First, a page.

My kitchen freestyle recipes aren't as formal as other recipes on this site, as they basically tell the story of how I threw a dish together, as a way to bring you into the kitchen with me. In the case of this recipe, I don't think you need me to tell you how to mash potatoes. But I will say that I mashed my potatoes with olive oil instead of butter, to complement the Mediterranean flavours of the sautéed chard. I didn't watch the clock, but I probably pulled this dish together in the time that the sausages were roasting in the oven, about 45 minutes, including several pauses to take photos (which I'm guessing you won't do).
While the potatoes are cooking, prepare the Swiss chard. Holding the bunch together, slice the stems into about 1/2-inch lengths, right up to the base of the leaves. Wash the stems and set aside. Wash the leaves (I found a salad spinner helpful for this) and then roughly slice them crosswise into about 1-inch lengths. If you find other long pieces of stems, slice them and add to the rest.
Add the olive oil to a sauté pan over medium high heat. When the oil has warmed, add the diced red onion, garlic and Swiss chard stems. Cook for a few minutes, stirring occasionally, taking care that the garlic doesn't brown (turn the heat down if you need to). Season with a moderate amount of salt and pepper (you'll be tasting and adjusting as the cooking progresses).
You can either steam the Swiss chard leaves in a lidded steamer basket set over the cooking potatoes concurrently with the step above, or add the washed leaves to the sauté pan. Either way, turn the leaves occasionally with tongs until they cook down and soften. Then either transfer the steamed leaves to the sauté pan, or continue to sauté them, adjusting the heat as required and adding more olive oil if the chard seems too dry. Make sure you mix the leaves well with the stems and aromatics, and cook until tender but still characterful (by which I mean to remind you that vegetables should have texture and not be mushy). Taste and add more salt and pepper as needed.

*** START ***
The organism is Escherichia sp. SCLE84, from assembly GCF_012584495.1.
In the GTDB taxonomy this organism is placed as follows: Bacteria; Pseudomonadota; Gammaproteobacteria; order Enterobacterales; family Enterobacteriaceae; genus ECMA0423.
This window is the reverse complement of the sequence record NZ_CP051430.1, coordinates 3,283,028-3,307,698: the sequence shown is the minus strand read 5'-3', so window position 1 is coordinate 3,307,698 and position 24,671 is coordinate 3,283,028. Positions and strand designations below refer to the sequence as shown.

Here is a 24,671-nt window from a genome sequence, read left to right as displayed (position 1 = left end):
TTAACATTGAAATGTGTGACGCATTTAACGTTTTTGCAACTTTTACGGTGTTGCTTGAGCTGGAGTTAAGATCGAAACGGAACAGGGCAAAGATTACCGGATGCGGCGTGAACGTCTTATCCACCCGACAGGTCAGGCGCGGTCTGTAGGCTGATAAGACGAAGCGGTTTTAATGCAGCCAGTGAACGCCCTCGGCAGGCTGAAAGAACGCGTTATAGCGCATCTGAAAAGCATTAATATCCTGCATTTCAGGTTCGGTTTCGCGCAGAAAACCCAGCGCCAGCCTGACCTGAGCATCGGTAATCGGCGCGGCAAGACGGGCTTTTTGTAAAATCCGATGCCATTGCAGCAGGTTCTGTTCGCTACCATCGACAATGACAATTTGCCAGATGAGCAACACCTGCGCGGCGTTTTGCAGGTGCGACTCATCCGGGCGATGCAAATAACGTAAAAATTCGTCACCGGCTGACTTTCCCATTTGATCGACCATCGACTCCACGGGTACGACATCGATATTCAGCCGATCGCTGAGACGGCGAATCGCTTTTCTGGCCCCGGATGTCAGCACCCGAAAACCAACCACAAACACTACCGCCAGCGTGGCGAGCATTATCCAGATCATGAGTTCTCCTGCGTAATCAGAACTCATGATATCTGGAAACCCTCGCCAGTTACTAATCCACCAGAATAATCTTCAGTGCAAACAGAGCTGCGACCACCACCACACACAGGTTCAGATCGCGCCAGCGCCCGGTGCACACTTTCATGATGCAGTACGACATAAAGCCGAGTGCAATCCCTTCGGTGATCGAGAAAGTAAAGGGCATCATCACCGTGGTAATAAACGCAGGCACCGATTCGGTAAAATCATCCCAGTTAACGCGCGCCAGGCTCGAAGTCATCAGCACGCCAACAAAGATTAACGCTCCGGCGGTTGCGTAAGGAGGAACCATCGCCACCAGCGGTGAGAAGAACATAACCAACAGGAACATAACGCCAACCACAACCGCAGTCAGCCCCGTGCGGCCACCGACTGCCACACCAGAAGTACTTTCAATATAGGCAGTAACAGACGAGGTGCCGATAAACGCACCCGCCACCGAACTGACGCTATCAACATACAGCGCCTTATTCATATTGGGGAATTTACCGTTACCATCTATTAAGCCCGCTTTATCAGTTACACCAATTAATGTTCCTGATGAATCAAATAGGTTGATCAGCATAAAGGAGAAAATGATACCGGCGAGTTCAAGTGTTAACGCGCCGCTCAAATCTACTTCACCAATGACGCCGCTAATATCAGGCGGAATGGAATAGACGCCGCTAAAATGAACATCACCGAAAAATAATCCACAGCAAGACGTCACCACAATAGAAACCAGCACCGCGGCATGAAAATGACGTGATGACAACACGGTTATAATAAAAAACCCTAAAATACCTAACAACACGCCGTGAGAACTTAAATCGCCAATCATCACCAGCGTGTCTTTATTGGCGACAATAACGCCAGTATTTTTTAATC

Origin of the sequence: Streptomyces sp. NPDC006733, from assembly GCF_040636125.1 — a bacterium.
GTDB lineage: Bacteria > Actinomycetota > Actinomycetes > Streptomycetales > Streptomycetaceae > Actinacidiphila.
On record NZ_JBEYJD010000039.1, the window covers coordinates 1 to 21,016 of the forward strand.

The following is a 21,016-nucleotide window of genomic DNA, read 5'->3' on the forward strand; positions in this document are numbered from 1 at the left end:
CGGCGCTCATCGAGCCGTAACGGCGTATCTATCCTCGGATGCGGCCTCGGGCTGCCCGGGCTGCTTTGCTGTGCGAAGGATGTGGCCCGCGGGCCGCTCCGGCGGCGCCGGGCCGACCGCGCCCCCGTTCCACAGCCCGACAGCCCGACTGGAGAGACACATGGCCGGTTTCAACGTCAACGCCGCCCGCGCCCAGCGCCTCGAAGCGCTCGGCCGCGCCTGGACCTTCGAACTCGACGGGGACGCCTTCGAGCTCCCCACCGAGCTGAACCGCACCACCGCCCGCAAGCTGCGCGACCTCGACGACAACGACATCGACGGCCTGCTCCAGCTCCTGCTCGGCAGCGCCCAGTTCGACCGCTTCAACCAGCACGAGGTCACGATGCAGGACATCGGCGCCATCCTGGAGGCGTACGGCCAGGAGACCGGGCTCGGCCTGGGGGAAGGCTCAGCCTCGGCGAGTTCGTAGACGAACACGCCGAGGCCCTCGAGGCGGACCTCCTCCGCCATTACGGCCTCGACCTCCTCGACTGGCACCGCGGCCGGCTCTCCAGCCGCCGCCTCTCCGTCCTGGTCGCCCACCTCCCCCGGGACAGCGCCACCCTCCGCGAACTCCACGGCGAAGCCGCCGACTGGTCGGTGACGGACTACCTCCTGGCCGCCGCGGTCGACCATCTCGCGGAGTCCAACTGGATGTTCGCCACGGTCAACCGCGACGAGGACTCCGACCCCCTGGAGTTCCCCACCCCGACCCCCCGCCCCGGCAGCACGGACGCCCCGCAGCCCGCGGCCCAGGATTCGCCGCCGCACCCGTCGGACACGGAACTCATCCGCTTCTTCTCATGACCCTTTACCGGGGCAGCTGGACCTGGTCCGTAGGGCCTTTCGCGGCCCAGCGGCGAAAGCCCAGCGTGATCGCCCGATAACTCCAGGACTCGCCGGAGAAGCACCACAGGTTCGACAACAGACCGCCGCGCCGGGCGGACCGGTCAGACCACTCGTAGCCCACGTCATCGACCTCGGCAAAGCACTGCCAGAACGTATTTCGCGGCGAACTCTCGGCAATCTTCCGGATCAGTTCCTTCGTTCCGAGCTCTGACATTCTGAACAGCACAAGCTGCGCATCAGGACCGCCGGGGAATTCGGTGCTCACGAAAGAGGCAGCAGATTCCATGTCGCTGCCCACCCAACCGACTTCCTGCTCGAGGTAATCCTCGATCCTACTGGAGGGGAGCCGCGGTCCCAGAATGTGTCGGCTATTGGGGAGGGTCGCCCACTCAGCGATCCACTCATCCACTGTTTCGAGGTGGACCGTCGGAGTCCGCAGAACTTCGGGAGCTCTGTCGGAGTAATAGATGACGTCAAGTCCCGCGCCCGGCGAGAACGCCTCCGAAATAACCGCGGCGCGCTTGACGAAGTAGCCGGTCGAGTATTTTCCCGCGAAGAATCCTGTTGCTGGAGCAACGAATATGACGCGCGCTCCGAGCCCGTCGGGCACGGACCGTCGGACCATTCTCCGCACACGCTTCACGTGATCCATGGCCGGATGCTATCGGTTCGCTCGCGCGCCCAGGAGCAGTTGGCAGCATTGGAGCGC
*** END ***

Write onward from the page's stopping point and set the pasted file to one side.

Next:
If you're going to serve the sautéed chard on its own as a side dish, transfer to a serving bowl and optionally sprinkle a bit of salt and pepper over to finish. But since we're making a Swiss chard mash here, drain and mash the potatoes to your liking while the chard is finishing up. Then move everything out of the sauté pan and onto the cutting board for another quick chop. Run the knife through at 1/2-inch intervals first in one direction and then the other. Finally, add the chard mixture into the mashed potatoes, stir it in well and give it a final quick mash.
Decant the mash to a serving bowl and enjoy. I reheated leftovers the next day in a small non-stick pan with olive oil, creating the added benefit of some crusty goodness, proving once again that leftovers rule.